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State v. Ganaway

Court of Appeals of Iowa

May 16, 2018

STATE OF IOWA, Plaintiff-Appellee,
v.
BRANDON T. GANAWAY, Defendant-Appellant.

          Appeal from the Iowa District Court for Polk County, Robert J. Blink, Judge.

         Brandon Ganaway appeals, claiming the district court abused its discretion in sentencing him.

          Mark C. Smith, State Appellate Defender, and Mary K. Conroy, Assistant Appellate Defender, for appellant.

          Thomas J. Miller, Attorney General, and Zachary C. Miller, Assistant Attorney General, for appellee.

          Considered by Danilson, C.J., Mullins, J., and Mahan, S.J. [*]

          MAHAN, Senior Judge.

         Brandon Ganaway appeals, claiming the district court abused its discretion in sentencing him. We discern no abuse of discretion in the district court's sentencing decision, and we affirm the court's order. We remand the case to the district court so that it may issue a nunc pro tunc order to correct the clerical error in the written order with regard to the imposition of fines.

         I. Background Facts and Proceedings

         Brandon Ganaway pled guilty to possession of a controlled substance (methamphetamine) and delivery of a controlled substance (methamphetamine). See Iowa Code § 124.401(1)(c)(6) (2016). The district court entered an order allowing Ganaway, who had a criminal record dating back to 1994, to attend inpatient substance abuse treatment at the Salvation Army pending sentencing. Ganaway was terminated from the Salvation Army after five days for violation of various rules, which prompted his re-arrest.

         The department of corrections' presentence investigation report (PSI) recommended Ganaway be sentenced to prison. The PSI preparer opined Ganaway "has shown he is not willing to become a law-abiding citizen and/or comply with the current conditions of supervision." At the sentencing hearing, the prosecutor "acknowledge[d] that we're dealing with a defendant [who] has a criminal history that is colored in terms of criminal offenses and opportunities and dispositions." The prosecutor observed Ganaway "struggled following rules, being where he was supposed to be, being on time, being up front with his probation officer, " and if he "cannot do that, that tells the State that he will not be successful on probation and leaves the State with no other choice [than] to recommend incarceration." Ganaway addressed the court at length with regard to his sentence, stating in part, "I didn't do anything in [the Salvation Army] . . . to be kicked out of there like that. . . . I was kicked out of [t]here for a reason that I feel was really minute." He requested "an opportunity to at least get some help, to go to treatment."

         The district court sentenced Ganaway to an indeterminate term not to exceed ten years on each count, the terms to run consecutively, and imposed the one-third mandatory minimum for each count. The court stated its reasons for the sentence as follows:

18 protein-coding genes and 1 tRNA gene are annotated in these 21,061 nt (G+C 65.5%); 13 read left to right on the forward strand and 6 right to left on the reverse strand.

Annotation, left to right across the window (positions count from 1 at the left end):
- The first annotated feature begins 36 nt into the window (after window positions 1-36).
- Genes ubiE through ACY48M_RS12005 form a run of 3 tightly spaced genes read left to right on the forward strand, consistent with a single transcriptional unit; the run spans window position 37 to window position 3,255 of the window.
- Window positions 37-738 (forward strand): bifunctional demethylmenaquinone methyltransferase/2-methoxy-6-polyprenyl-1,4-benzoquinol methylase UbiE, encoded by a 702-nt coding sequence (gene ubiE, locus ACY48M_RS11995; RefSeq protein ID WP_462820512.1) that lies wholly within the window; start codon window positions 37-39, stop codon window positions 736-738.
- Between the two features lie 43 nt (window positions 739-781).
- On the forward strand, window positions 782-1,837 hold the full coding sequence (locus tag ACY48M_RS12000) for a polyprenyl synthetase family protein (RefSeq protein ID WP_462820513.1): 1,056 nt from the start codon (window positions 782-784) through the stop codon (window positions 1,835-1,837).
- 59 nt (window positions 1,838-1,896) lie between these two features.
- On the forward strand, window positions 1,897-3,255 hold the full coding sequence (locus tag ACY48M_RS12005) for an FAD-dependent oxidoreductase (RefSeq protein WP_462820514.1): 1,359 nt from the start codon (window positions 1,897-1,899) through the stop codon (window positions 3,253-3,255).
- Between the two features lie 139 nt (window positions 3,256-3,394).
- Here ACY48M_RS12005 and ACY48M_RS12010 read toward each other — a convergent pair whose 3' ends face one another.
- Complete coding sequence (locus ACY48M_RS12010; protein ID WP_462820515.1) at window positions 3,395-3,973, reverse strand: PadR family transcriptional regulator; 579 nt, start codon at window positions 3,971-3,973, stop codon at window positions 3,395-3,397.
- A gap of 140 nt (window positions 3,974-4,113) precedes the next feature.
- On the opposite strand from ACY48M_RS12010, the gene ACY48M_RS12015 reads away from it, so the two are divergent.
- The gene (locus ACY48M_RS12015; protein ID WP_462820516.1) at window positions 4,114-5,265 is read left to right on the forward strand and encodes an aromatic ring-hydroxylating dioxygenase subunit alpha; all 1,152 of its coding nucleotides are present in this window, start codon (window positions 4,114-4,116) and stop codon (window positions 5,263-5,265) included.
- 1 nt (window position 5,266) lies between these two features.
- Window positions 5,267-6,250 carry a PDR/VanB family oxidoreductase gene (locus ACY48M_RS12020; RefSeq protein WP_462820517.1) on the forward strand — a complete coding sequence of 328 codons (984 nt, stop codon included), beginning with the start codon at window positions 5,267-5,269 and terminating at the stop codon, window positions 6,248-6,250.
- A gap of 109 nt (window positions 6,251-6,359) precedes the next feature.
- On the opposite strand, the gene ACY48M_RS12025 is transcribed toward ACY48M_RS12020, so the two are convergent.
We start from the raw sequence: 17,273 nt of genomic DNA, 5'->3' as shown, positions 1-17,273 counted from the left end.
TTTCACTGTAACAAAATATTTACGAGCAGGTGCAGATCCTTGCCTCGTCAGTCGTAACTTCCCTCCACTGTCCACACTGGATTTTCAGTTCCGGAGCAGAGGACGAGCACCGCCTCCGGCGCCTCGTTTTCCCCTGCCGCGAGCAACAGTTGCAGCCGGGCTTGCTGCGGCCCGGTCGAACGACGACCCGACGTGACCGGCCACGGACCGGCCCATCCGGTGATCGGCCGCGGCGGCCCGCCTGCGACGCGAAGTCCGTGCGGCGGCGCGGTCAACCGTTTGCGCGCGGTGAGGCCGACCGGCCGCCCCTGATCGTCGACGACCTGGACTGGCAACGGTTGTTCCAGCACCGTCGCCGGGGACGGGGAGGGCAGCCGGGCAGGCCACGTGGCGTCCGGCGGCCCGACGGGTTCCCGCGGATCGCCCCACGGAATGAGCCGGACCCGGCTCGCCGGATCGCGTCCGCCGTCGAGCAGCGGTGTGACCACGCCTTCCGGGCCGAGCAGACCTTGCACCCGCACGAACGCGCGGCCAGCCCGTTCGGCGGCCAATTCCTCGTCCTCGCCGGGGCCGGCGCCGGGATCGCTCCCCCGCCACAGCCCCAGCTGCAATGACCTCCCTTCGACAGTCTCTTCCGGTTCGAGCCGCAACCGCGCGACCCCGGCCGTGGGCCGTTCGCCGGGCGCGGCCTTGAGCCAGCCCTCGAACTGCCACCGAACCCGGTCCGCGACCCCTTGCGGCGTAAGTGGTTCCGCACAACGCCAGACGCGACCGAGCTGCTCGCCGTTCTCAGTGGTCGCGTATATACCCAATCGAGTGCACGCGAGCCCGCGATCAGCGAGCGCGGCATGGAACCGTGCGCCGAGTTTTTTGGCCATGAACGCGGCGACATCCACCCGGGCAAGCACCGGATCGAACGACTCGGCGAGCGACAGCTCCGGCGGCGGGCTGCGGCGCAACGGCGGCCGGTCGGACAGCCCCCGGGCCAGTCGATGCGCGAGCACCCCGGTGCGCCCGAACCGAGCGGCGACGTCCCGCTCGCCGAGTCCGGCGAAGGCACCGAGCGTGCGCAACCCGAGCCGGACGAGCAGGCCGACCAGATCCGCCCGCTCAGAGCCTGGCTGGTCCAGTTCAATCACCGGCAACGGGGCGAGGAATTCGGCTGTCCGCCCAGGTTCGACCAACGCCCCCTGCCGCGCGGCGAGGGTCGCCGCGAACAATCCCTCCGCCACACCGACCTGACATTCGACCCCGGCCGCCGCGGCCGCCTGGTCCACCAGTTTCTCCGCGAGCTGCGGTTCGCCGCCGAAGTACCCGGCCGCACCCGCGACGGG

For the past [twenty-three] years you have done nothing productive. You were in trouble as a youth. You had problems with the law in '96, '98, 2001, 2000, 2004, [2005], [2007], [2010], [2011], [2012], on and on and on. The record reflects the Court has been extremely lenient with you, repeatedly giving you probations, which you repeatedly failed. Even when you were sent to prison, you were given parole, and you failed at that. This court took a chance on you. I listened to what your lawyer said. He told me you were absolutely sincere.
. . . . People, in my experience, who really want treatment- and I've been doing this for [twenty-two] years, and I've presided over the drug court for two years, and I have placed people in Bridges again and again and again, and I've removed them from Bridges numerous times. People who really want treatment are desperate. Desperate. They will do anything. They won't blame others. They won't throw other people over the bus-under the bus for their own failures. You were trusted. You were trusted, and you failed. And now you come in here this morning and you claim it's someone else's fault. That's-that is a-in my view, that is a clear inability on your part to understand what's going on here.
Your lawyer tells me you left the facility because it was faith-based and that just doesn't fit with you. You didn't say anything about that. The PSI didn't say anything about that. There's nothing in the PSI that talks about you didn't gain any traction at Salvation Army because someone unfairly treated you about that.
I should think that a drowning man would grab onto anything and cling to it, and that's what Salvation Army was for you. That was your last clear chance, and to say I'm disappointed is a gross understatement. I took a chance on you. I trusted you, and I listened to what your lawyer said, and you blew it. You wasted it. That was your last-break opportunity at this stage of your ...

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